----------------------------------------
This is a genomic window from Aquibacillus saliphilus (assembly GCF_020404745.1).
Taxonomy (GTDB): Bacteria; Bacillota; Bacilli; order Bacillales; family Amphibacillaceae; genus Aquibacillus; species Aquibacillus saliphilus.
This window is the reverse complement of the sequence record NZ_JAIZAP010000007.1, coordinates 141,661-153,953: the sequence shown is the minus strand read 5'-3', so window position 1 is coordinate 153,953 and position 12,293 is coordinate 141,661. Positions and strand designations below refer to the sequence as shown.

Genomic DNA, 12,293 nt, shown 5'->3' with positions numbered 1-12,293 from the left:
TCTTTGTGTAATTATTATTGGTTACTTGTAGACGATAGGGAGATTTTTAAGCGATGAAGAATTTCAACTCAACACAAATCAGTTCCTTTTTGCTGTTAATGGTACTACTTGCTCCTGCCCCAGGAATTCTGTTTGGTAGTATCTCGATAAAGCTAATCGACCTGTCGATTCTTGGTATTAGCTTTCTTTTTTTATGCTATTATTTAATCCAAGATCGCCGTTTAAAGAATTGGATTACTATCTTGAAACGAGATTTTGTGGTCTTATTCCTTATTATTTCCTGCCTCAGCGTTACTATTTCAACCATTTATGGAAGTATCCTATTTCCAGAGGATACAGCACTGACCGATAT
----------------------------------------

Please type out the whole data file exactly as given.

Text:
This is a genomic window from Aquibacillus saliphilus (assembly GCF_020404745.1).
Taxonomy (GTDB): Bacteria; Bacillota; Bacilli; order Bacillales; family Amphibacillaceae; genus Aquibacillus; species Aquibacillus saliphilus.
This window is the reverse complement of the sequence record NZ_JAIZAP010000007.1, coordinates 141,661-153,953: the sequence shown is the minus strand read 5'-3', so window position 1 is coordinate 153,953 and position 12,293 is coordinate 141,661. Positions and strand designations below refer to the sequence as shown.

Genomic DNA, 12,293 nt, shown 5'->3' with positions numbered 1-12,293 from the left:
TCTTTGTGTAATTATTATTGGTTACTTGTAGACGATAGGGAGATTTTTAAGCGATGAAGAATTTCAACTCAACACAAATCAGTTCCTTTTTGCTGTTAATGGTACTACTTGCTCCTGCCCCAGGAATTCTGTTTGGTAGTATCTCGATAAAGCTAATCGACCTGTCGATTCTTGGTATTAGCTTTCTTTTTTTATGCTATTATTTAATCCAAGATCGCCGTTTAAAGAATTGGATTACTATCTTGAAACGAGATTTTGTGGTCTTATTCCTTATTATTTCCTGCCTCAGCGTTACTATTTCAACCATTTATGGAAGTATCCTATTTCCAGAGGATACAGCACTGACCGATAT